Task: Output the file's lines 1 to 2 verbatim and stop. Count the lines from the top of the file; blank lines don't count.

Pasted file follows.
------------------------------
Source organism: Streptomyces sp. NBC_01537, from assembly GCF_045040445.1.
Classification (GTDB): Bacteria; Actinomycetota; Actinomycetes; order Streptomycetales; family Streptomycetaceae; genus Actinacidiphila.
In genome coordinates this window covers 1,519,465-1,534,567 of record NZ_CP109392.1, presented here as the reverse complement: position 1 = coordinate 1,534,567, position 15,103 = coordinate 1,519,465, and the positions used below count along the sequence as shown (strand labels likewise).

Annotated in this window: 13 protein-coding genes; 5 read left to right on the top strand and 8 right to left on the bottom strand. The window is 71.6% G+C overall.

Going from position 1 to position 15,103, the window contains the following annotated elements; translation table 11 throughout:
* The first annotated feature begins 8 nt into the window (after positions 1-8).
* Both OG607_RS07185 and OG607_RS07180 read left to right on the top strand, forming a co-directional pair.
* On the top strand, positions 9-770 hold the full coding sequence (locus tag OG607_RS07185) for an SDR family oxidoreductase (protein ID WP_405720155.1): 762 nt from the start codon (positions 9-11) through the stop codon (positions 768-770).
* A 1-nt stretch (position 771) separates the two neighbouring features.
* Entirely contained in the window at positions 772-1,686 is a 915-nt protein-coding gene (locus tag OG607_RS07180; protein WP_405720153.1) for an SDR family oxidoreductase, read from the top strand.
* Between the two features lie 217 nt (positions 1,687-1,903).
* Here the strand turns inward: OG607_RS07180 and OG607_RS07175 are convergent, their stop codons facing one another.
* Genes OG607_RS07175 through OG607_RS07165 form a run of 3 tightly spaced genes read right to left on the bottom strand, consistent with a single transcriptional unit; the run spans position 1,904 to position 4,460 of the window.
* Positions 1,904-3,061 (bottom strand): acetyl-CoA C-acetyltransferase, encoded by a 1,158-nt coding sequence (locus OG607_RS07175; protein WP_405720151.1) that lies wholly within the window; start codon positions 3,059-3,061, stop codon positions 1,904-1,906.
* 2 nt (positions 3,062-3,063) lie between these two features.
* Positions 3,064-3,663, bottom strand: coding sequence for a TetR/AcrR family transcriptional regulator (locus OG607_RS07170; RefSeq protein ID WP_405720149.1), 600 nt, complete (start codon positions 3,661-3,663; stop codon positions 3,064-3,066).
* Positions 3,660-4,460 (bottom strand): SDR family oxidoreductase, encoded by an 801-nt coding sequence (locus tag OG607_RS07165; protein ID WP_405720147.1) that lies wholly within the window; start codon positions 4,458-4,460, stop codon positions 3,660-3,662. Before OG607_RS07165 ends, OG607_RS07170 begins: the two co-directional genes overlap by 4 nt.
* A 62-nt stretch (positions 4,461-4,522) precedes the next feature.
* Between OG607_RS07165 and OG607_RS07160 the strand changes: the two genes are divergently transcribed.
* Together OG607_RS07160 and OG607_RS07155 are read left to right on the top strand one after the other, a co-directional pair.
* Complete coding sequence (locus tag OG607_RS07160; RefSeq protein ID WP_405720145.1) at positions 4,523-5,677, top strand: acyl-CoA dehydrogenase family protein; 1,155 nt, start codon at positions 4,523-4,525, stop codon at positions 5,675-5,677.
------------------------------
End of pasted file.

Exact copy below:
Source organism: Streptomyces sp. NBC_01537, from assembly GCF_045040445.1.
Classification (GTDB): Bacteria; Actinomycetota; Actinomycetes; order Streptomycetales; family Streptomycetaceae; genus Actinacidiphila.